On Feb. 17, an unknown source smuggled a “battlefield video” out of the Democratic Republic of Congo and published it across social media. The video appears to depict Congolese soldiers opening fire on a group of unarmed civilians singing in a roadway and then shooting the wounded in the head. News organizations have stated that the authenticity of the video—even the time and place it was recorded—could not be independently verified.
Congolese Communications Minister Lambert Mende initially suggested the video is a fake, calling it a “clumsy and ridiculous” montage of images compiled by anti-government expats in Belgium, Congo’s former colonizer. Meanwhile, Congolese Human Rights Minister Marie-Ange Mushobekwa said that the nation’s human rights, interior, justice, and defense ministries are working together “to try to authenticate these images.” The U.N. and Human Rights Watch are also reported to be investigating the video.
That’s good. But for these investigations to succeed, forensic scientists working on all sides must ensure that their methods are open, transparent, and reproducible.
We’ve been here before. A similar video depicting Sri Lankan government soldiers shooting bound, naked prisoners-of-war was smuggled to Europe and broadcast by the U.K.’s Channel 4 News in 2009. In that case, U.N. scientists said they believed that the video was authentic evidence of a war crime.
But Sri Lankan government scientists claimed that it was a fake produced by the Tamil Tigers to discredit the Sinhalese ruling regime. Sri Lanka has a long history of Tamil-Sinhala conflict, and many inside the country chose to believe the scientists who shared their ethnic and religious identities, instead of the U.N. researchers. Science became a tool to foment distrust, rather than a platform to support consensus and reconciliation.
Done right, science is open, reproducible, and has the potential to transcend political chasms. When our methods for reaching a particular conclusion are open to scrutiny, we have a chance to convince people who are not already primed to trust us.
Shortly after the 2009 video was leaked, I arrived in Sri Lanka as a Fulbright senior research scholar. Along with an independent digital forensic scientist, I audited the investigative reports on both sides of the dispute. We found that both the Sri Lankan and the U.N. reports contained obstacles to transparency and reproducibility. U.N. researchers used a proprietary software program to conduct unnecessarily complicated procedures when they could have reached the same results with simpler, more easily replicated methods. They also failed to run a cryptographic hash—a kind of digital fingerprint—that would have enabled subsequent researchers to verify that they had an identical copy of the video file. Sri Lankan government researchers, on the other hand, actually implied that their own experimental procedures, techniques, and results were a kind of intellectual property that required “appropriate permission” to redeploy.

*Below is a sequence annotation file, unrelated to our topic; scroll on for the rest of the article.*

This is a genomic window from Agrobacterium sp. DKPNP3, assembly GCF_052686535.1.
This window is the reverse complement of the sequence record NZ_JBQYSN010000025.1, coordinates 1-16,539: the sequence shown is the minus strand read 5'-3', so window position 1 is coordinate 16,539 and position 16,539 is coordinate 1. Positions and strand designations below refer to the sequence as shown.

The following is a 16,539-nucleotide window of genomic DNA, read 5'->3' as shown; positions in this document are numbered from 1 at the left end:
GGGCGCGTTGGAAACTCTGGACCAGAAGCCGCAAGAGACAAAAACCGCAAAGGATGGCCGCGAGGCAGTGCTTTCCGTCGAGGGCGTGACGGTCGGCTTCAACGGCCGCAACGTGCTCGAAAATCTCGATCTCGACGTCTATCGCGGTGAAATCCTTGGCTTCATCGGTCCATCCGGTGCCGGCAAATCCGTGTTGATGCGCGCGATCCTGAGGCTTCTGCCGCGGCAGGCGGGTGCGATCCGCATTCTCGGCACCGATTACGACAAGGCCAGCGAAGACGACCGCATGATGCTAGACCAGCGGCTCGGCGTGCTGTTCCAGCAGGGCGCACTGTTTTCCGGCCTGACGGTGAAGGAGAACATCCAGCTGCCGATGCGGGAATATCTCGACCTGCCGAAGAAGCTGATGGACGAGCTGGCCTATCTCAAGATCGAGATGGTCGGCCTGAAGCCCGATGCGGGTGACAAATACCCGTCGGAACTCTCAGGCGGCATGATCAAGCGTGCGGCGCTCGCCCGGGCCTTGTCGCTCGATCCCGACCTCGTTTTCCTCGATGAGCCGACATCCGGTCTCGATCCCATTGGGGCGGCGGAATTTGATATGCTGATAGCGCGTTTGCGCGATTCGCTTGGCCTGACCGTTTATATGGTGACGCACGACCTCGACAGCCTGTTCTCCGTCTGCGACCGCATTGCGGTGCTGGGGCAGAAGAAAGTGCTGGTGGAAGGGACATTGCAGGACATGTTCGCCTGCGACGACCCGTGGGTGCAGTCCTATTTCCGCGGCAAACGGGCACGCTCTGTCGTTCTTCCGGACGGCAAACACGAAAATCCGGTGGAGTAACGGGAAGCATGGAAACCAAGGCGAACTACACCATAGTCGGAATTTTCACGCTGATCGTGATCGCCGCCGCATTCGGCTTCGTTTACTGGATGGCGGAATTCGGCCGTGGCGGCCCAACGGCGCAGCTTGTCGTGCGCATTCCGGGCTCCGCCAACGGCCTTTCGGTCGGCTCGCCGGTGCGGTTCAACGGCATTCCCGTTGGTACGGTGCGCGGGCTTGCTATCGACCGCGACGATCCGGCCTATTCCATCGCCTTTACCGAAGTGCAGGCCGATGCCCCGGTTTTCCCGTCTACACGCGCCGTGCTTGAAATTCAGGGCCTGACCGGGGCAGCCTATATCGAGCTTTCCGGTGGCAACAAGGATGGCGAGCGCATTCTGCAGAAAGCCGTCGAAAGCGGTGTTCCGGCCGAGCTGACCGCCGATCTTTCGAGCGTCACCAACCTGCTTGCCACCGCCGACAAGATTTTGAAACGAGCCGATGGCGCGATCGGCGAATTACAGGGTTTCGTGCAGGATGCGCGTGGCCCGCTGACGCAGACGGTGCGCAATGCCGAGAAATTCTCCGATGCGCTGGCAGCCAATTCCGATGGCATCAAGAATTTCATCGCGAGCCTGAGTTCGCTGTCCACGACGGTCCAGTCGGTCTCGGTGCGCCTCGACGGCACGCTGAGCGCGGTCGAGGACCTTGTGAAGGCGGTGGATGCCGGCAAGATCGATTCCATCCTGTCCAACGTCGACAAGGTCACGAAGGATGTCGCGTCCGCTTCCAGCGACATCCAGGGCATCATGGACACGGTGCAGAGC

When forensic scientists refuse to reveal details about how their experimental methods work, they erode trust in the ideal of scientific objectivity, and in the legitimacy of their results. There is already a dearth of trust surrounding forensic sciences. Just last fall, President Obama’s Council of Advisors on Science and Technology reported that even some long-practiced forensic disciplines, like bite-mark analysis and some methods for analyzing complex mixtures of DNA, are not foundationally valid.
Forensic video analysis is a relatively new field with unique challenges—chief among them, the need to protect the anonymity of sources who document atrocities on video. As with the Sri Lankan video, the initial source of the Congolese footage likely must remained unknown due to safety concerns and fear of reprisal. As a result, the scientific analysis of the footage itself must carry greater weight.
Groups like WITNESS and the Guardian Project have sought to develop technological solutions to this problem by using metadata to authenticate video evidence while protecting the identity of its source. Amnesty International’s Digital Verification Corps, and Berkeley’s Human Rights Center are developing techniques to verify social media videos, both for journalistic needs and for legal evidence, by cross-referencing elements of the image itself with other known information. These are crucial developments.
The solution for the Congo video, though, is not technical but procedural. Investigations into this video will unfold amidst extended conflicts between religious, rebel, and government actors. Nor are international organizations neutral here—last spring, Mende called U.N. peacekeeping missions in the country a form of “neo-colonization.” To build trust, investigators should rely on the simplest possible forensic methods, publish a cryptographic hash, and invite other researchers to replicate their methods and reproduce their results.